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dropped and oversized headers

Paul_87Paul_87 Posts: 37Member
I have installed many steam boilers over the past 12- 15 years. I almost always use Burnham. We use one 2" riser with a 2" header for an IN4 through IN6 and 2 2" risers with 3" or 4" header for 7-12 depending on what size the mains are. This method meets the manufacturers specifications. If it is a commercial boiler we install whatever size header and number of risers is specified in the manual. We don't install a dropped header unless we can't get the height that we need or sometimes customers ask for it. We never have problems with noise, spitting vents, etc. I notice almost all of the very knowledge steam pros that are on this site oversize the header, use two risers even when not required, and install dropped headers. I'm just wondering how much of a difference it makes. If I'm piping it according to the specs, properly venting the systems, getting dry steam, and everything is working do I really need to do it? There is a pretty big price difference between 2" CI fittings and 3", it's more labor, it's more/bigger threading equipment to set up, it takes a lot longer to thread, and we are already trying to compete with installers that have no idea how to pipe a steam boiler to begin with. We are almost always the highest bid. What will I notice different if I start doing it this way? It just seems like overkill, especially on smaller boilers. I did an IN4 with two risers and a 3" dropped header for a customer because that's what he wanted and it works great. It doesn't seem to work any better than any other system I have worked on or installed though. What am I missing?


  • Jamie HallJamie Hall Posts: 10,402Member
    Well, in my humble opinion you are missing something -- but it is exceedingly hard to measure. An oversized or drop header will remove more condensate droplets from the steam than will a header piped as you are doing (and thank you for doing that!). The difference will only show up as greater efficiency of heat transferred to the radiation from the boiler. That is almost impossible to measure, except under very tightly controlled -- laboratory -- conditions. How big is the difference? Couldn't tell you -- and so the next obvious question, is it worth the cost, couldn't tell you that, either.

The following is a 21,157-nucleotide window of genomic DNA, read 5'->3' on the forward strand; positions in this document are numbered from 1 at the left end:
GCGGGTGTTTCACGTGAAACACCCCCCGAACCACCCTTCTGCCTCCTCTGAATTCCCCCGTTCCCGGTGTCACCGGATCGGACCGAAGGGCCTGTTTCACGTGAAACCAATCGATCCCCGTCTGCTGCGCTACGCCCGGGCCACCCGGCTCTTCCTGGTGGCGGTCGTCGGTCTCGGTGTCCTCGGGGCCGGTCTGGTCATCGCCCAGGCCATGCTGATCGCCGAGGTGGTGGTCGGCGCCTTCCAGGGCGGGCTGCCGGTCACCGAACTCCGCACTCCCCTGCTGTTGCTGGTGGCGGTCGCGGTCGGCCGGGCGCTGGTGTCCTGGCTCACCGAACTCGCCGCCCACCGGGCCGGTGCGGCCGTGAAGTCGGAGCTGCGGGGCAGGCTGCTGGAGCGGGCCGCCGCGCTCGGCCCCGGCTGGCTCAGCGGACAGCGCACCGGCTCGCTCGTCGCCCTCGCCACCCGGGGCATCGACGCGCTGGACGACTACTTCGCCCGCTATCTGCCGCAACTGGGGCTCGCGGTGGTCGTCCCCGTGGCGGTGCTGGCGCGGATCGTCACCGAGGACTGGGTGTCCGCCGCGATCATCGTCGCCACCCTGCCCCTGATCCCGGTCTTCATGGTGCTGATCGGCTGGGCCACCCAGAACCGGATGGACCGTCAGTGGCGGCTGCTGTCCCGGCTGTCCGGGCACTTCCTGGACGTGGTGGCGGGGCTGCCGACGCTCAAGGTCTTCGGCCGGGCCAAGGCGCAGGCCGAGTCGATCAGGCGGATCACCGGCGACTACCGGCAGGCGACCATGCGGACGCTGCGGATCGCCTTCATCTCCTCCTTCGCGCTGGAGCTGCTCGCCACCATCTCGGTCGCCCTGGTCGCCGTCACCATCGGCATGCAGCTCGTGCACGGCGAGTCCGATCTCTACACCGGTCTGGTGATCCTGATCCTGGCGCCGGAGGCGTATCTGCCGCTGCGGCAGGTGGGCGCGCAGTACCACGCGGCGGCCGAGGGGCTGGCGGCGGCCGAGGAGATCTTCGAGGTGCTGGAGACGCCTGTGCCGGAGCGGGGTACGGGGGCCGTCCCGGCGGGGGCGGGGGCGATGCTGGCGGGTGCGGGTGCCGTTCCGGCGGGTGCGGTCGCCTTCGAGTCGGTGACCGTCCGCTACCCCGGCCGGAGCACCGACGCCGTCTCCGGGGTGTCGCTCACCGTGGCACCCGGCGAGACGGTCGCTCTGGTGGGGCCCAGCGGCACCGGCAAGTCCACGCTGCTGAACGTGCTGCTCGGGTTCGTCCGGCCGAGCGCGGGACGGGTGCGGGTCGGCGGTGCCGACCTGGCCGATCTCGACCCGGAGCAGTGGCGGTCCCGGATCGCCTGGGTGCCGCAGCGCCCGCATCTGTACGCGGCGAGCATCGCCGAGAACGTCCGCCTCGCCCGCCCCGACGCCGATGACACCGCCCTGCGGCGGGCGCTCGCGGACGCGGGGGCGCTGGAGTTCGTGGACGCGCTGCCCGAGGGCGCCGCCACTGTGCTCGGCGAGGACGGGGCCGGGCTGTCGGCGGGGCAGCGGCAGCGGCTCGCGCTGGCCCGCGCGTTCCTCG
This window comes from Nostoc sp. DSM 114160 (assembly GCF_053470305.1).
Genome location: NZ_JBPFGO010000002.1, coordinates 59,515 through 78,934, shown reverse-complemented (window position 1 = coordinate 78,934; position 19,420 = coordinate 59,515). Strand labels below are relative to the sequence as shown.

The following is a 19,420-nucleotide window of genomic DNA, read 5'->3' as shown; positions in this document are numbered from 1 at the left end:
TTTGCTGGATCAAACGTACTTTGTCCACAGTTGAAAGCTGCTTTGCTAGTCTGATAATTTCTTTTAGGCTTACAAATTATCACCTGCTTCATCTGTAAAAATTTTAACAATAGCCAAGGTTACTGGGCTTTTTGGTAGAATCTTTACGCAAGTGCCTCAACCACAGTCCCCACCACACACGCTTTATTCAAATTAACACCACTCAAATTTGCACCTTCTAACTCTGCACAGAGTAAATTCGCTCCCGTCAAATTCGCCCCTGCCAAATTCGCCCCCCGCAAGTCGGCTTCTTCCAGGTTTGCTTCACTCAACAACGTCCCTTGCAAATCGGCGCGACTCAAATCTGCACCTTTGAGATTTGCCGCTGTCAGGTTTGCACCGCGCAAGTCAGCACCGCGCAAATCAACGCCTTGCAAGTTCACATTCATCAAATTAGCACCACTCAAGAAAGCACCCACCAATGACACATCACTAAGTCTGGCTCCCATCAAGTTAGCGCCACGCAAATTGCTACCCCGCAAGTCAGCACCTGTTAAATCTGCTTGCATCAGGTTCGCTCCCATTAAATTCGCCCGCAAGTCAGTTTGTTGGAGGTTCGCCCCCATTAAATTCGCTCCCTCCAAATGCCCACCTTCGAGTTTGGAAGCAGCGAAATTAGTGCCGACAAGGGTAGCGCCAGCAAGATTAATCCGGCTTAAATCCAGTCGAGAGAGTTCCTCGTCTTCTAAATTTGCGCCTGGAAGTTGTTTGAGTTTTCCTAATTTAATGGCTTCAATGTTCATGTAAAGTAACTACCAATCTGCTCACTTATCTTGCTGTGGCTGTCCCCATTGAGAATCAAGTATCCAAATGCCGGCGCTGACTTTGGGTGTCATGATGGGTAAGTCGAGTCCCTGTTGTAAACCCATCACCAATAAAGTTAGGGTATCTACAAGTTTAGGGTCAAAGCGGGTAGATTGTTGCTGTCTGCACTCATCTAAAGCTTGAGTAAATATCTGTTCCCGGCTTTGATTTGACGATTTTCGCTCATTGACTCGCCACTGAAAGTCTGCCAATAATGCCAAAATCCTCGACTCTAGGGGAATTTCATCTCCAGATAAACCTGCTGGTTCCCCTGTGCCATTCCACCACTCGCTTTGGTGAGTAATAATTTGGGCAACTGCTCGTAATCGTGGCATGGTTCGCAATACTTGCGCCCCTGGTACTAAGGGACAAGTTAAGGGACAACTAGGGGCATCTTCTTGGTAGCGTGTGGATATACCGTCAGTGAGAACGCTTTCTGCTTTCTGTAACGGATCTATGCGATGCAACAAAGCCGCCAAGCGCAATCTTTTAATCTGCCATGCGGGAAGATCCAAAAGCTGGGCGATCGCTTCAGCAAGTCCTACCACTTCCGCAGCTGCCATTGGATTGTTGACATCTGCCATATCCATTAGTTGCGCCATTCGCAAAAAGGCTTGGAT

Building superintendent/caretaker, 7200 sq. ft. historic house museum with dependencies in New England.

    Hoffman Equipped System (all original except boiler), Weil-Mclain 580, 2.75 gph Carlin, Vapourstat 0.5 -- 6.0 ounces per square inch
  • Gary SmithGary Smith Posts: 271Member
    Somewhere on this site is a video of a steam boiler piped with glass piping of the size and height minimum of the manufacturer, used for a trade show demonstration. Perhaps you could search for it or someone will post it. Watch it and be amazed how much water is thrown up into the header by a manufacturers min size arrangement. You will then at least have a qualitative appreciation of why to oversized and/or drop the header. As Jamie Hall said it WILL make drier steam, and that will be more efficient. Perhaps with the customer and pricing, just offer it as an option, tell them it will be in their long term fuel savings benefit, and then let them decide. Some will agree, some will not, but they get to choose, and either way your conscious is clear they get at least the minimum recommended setup. Seriously watch the video, it is amazing how much water is entrained.